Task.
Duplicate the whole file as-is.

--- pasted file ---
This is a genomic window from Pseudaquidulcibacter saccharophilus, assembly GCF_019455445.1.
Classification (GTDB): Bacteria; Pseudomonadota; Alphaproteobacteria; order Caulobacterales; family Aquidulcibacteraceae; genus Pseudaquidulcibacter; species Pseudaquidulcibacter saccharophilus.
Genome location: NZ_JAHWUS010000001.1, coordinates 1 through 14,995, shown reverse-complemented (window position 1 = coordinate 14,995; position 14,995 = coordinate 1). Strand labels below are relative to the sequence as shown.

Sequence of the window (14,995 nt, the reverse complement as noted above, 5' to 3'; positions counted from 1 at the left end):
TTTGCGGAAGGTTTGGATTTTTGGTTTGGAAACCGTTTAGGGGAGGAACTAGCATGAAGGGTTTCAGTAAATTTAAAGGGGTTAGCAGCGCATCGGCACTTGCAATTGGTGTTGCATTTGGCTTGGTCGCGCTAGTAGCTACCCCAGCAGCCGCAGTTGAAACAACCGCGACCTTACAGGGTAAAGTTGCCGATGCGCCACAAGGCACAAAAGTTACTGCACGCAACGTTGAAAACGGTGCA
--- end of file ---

This is a genomic window from Pseudaquidulcibacter saccharophilus, assembly GCF_019455445.1.
Classification (GTDB): Bacteria; Pseudomonadota; Alphaproteobacteria; order Caulobacterales; family Aquidulcibacteraceae; genus Pseudaquidulcibacter; species Pseudaquidulcibacter saccharophilus.
Genome location: NZ_JAHWUS010000001.1, coordinates 1 through 14,995, shown reverse-complemented (window position 1 = coordinate 14,995; position 14,995 = coordinate 1). Strand labels below are relative to the sequence as shown.

Sequence of the window (14,995 nt, the reverse complement as noted above, 5' to 3'; positions counted from 1 at the left end):
TTTGCGGAAGGTTTGGATTTTTGGTTTGGAAACCGTTTAGGGGAGGAACTAGCATGAAGGGTTTCAGTAAATTTAAAGGGGTTAGCAGCGCATCGGCACTTGCAATTGGTGTTGCATTTGGCTTGGTCGCGCTAGTAGCTACCCCAGCAGCCGCAGTTGAAACAACCGCGACCTTACAGGGTAAAGTTGCCGATGCGCCACAAGGCACAAAAGTTACTGCACGCAACGTTGAAAACGGTGCA